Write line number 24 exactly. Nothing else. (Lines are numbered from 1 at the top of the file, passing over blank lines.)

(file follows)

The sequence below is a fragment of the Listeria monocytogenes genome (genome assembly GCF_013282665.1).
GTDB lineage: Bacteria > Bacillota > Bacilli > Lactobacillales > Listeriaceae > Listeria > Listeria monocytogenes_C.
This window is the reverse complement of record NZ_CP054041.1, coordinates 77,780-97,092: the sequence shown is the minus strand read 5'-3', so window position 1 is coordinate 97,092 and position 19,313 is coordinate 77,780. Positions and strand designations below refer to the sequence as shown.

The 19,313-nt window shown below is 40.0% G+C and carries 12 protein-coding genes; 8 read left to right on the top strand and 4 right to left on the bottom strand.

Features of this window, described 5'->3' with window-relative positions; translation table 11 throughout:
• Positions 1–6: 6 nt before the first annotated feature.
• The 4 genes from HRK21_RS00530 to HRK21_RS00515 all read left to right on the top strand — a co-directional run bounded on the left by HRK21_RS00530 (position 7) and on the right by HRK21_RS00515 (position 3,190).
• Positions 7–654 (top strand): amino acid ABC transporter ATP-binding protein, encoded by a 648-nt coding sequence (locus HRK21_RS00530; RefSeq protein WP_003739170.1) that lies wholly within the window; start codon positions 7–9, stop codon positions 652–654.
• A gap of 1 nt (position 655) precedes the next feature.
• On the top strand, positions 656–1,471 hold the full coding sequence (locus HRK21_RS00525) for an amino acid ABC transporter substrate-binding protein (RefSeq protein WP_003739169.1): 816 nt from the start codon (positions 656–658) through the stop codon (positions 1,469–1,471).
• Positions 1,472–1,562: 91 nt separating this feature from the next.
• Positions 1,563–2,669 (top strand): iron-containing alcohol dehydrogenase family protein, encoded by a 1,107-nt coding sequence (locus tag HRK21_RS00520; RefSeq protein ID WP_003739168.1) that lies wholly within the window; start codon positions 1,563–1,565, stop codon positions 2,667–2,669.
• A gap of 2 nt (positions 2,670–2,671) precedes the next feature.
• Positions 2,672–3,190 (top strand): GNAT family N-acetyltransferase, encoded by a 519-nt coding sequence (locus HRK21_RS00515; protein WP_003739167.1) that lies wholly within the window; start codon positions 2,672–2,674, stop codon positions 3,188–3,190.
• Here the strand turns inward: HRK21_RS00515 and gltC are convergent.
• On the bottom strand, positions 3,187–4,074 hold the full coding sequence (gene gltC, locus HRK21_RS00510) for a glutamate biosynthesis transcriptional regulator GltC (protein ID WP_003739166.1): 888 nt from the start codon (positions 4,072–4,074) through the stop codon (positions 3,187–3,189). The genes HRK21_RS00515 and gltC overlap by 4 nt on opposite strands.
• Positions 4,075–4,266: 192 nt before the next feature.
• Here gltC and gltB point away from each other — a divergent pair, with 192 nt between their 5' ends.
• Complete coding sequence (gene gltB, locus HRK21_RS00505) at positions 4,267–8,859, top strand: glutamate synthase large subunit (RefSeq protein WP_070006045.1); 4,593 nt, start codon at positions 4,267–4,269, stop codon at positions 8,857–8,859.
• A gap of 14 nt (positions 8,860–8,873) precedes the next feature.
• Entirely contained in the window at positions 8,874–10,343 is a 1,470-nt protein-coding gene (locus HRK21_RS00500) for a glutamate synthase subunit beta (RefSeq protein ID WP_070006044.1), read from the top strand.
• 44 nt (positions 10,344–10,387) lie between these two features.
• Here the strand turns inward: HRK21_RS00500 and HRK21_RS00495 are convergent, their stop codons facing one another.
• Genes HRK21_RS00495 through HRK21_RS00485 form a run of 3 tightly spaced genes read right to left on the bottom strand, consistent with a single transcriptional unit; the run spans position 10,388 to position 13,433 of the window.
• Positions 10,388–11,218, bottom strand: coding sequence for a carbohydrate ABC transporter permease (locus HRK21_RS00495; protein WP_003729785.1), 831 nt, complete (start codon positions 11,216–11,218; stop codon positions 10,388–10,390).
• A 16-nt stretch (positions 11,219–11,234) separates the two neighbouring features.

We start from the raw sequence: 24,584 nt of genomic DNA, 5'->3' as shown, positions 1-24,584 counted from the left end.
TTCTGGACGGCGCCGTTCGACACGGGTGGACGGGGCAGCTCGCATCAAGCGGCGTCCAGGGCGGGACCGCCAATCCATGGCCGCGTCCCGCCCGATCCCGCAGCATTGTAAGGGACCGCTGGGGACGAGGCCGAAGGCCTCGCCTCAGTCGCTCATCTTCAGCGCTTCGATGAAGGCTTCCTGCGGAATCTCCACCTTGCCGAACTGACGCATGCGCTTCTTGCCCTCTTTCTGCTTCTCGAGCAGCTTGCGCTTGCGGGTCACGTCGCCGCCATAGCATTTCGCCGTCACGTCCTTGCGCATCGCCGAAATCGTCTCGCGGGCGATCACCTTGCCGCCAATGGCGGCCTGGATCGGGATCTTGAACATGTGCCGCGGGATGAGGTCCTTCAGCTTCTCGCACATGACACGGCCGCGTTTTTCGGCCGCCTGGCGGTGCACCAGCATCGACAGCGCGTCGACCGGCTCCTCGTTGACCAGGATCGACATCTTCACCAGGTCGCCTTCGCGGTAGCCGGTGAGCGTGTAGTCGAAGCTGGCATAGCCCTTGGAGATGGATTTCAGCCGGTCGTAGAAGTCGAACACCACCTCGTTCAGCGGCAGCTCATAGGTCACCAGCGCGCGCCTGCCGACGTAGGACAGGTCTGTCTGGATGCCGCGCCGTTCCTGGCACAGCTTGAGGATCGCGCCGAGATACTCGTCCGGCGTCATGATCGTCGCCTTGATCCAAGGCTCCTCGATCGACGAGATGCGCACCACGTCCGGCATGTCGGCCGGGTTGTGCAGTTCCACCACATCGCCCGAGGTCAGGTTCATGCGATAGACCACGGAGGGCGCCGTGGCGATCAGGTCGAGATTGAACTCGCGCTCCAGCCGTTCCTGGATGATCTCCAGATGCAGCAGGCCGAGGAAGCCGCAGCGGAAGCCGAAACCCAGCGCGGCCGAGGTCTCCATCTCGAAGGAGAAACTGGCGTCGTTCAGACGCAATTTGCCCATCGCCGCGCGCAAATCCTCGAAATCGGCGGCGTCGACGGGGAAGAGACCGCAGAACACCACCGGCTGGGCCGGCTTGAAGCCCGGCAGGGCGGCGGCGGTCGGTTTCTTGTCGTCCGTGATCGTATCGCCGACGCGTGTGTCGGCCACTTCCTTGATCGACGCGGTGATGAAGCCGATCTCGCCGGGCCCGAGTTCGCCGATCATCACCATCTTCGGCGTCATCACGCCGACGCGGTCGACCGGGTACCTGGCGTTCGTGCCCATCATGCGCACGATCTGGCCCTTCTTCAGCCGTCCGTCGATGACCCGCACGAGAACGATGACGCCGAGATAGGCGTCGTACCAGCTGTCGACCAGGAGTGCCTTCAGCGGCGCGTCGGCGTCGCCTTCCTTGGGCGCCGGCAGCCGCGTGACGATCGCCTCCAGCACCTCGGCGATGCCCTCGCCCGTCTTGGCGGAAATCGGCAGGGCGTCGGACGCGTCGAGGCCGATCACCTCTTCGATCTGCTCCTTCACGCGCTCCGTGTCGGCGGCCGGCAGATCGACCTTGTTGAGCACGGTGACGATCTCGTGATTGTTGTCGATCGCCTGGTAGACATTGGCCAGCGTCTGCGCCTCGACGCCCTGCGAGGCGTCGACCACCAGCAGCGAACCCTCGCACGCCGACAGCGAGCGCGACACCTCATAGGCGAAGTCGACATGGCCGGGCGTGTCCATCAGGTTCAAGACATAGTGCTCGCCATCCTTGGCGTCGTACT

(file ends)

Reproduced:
• Genes HRK21_RS00495 through HRK21_RS00485 form a run of 3 tightly spaced genes read right to left on the bottom strand, consistent with a single transcriptional unit; the run spans position 10,388 to position 13,433 of the window.